Annelies Vrieswijk honours French composers on CD Héroines

On her latest album, alto saxophonist Annelies Vrieswijk presents music by three French composers who have been very inspirational for her. The title is as simple as it is effective: Héroines.

She graduated with honours twice: in 2006 Annelies Vrieswijk received her Bachelor saxophone with Peter Stam at the Prince Claus Conservatoire in Groningen, two years later she completed her Master with Arno Bornkamp at the Amsterdam Conservatoire. There she also met pianist Mark Toxopeus, with whom she formed the Duo Vrieswijk-Toxopeus and later the Rodion Trio, together with clarinettist Diederik Ornée.

On Héroines she once more joins forces with Toxopeus. It is a tribute to three relatively unknown French composers whom Vrieswijk considers to be her heroes. Paule Maurice (1910-1967); Jeanine Rueff (1922-1999) and Lucie Robert (1936-2019) were born a decade apart, but all studied with the same teachers at the Paris Conservatoire. Later they also taught there and all three composed a lot for saxophone, which Vrieswijk attributes in her CD booklet to their warm ties with colleagues in the saxophone department.

It is convenient that their music is presented in chronological order. This way we can judge whether, and to what extent, the three composers were inspired by contemporary developments. Maurice writes virtuoso music, which stays within the traditional framework but is performed by Vrieswijk with apparent gusto.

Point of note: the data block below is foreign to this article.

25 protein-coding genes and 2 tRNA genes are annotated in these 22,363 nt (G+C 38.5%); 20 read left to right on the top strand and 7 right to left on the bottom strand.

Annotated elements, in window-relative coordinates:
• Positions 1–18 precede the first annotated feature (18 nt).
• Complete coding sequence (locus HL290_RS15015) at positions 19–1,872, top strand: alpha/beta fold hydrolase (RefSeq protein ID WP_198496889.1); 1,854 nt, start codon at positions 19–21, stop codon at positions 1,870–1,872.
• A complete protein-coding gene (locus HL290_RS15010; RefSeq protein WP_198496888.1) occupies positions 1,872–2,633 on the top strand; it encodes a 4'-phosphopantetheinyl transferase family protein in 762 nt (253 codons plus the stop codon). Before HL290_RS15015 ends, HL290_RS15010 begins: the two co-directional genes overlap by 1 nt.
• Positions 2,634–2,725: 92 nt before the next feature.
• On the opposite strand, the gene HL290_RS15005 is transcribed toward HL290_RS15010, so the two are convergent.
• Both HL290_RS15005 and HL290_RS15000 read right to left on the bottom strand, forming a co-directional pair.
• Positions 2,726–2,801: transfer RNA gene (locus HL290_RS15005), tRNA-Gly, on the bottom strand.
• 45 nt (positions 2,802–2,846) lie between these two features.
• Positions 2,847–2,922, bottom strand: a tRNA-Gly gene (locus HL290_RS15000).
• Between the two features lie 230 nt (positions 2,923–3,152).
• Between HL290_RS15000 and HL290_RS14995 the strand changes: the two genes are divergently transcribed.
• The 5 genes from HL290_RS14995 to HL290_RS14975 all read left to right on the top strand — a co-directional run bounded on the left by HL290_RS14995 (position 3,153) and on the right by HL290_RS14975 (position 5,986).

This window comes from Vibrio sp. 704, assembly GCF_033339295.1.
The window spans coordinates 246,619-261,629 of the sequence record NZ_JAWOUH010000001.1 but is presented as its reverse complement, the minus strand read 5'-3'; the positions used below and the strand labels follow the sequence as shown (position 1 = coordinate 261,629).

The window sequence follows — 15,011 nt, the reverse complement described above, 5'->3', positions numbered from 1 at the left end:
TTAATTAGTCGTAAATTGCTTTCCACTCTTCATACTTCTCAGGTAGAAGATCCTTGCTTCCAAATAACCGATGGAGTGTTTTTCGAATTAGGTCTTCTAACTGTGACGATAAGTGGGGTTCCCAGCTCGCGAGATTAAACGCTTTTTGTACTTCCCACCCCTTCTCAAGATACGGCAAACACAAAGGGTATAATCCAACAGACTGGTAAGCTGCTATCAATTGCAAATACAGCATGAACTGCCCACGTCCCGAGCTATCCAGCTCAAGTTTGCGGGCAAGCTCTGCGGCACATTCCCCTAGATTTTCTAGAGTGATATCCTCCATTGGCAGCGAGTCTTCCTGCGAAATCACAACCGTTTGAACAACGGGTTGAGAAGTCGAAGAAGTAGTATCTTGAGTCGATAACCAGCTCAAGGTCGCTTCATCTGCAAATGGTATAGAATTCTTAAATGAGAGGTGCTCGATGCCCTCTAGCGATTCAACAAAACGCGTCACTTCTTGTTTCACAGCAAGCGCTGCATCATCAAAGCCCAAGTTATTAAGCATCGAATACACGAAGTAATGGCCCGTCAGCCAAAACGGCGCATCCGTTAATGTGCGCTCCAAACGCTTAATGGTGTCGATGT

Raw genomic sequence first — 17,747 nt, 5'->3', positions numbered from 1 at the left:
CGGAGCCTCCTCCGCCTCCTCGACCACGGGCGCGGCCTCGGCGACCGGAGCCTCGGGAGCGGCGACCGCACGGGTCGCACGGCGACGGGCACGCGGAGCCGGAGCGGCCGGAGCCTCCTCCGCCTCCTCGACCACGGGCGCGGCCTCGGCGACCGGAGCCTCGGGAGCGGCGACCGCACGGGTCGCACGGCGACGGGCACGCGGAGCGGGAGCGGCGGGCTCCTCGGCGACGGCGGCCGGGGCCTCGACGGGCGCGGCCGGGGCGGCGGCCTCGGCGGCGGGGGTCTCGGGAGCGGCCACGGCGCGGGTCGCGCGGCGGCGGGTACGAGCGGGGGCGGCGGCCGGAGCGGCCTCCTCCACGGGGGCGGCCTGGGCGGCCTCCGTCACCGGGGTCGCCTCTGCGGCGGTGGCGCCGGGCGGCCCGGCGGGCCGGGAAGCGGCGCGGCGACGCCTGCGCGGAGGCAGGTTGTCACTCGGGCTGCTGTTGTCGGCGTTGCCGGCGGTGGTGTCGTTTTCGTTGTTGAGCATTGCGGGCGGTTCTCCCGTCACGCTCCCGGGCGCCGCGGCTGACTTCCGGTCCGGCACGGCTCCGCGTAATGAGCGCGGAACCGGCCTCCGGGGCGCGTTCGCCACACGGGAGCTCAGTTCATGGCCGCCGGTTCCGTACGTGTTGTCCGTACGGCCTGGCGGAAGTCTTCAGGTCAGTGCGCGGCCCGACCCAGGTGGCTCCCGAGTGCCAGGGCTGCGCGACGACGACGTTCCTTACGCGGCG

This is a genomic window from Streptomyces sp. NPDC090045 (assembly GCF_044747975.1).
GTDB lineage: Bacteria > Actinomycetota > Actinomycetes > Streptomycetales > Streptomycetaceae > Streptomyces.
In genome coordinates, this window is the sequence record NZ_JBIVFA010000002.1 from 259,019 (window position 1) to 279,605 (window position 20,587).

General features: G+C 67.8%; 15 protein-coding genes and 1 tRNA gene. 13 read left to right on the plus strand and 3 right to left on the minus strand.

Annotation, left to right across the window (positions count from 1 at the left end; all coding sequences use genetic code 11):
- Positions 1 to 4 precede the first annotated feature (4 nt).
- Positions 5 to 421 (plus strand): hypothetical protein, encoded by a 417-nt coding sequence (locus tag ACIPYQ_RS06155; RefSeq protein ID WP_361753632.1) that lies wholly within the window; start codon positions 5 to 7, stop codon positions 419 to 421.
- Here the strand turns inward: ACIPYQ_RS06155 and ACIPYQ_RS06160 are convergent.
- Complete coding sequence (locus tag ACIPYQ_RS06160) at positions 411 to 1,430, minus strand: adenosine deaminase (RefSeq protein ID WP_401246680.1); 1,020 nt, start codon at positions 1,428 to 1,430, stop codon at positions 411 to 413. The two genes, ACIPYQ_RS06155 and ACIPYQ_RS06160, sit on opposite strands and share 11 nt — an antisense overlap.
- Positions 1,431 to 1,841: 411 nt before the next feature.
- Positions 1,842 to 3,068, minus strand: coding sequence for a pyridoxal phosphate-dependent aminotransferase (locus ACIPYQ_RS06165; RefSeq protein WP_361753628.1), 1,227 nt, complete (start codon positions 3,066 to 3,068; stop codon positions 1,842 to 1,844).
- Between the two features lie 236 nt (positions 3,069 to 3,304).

After the whirling Volio for alto saxophone solo, Toxopeus joins her for the five-part suite Tableaux de Provence. Here they take us on an infectious journey along very different atmospheres; from carefree cheerfulness to melancholy and bravura.

The technically demanding Sonata for solo alto saxophone by Jeanine Rueff from 1969 is more contemporary. The score abounds in large intervals and strong contrasts in dynamics, tempo and atmosphere, occasionally spiced up with a tiny pinch of jazz. But here too, there is no trace of innovations made by such greats as Schönberg or Stravinsky. The same goes for the highly lyrical Chanson et passepied for alto saxophone and piano.

The solo piece Perpetuum Mobile by Lucie Robert from 1989 makes me perk up my ears. Apparently from out of nowhere, Vrieswijk makes low, sustained tones swell, which are then interrupted by sudden rests and flashing outbursts in the higher registers.

The notes gradually become faster and faster, and almost casually, modern playing techniques are introduced, such as slaps, flatterzunge and multiphonics. Towards the end, quickly tumbling motives suggest the compelling movement of the title. Cadenza with pounding piano clusters and screeching sounds from the alto saxophone is also very appealing.

Vrieswijk and Toxopeus form a happy combination. Toxopeus matches Vrieswijk’s velvety tone with an equally refined touch and responds to powerful blasts from the saxophone with pointed keyboard playing. Their interplay, and interpretation of the various pieces are exemplary.

As a bonus, the CD booklet offers a number of beautiful portraits of Vrieswijk, made by Maaike Eijkman.


About Thea Derks

I am a Dutch music journalist, specializing in contemporary music, and a champion of women composers. In 2014 I wrote the biography of Reinbert de Leeuw (3rd edition in 2020) and in 2018 I published 'Een os op het dak: moderne muziek na 1900 in vogelvlucht'.
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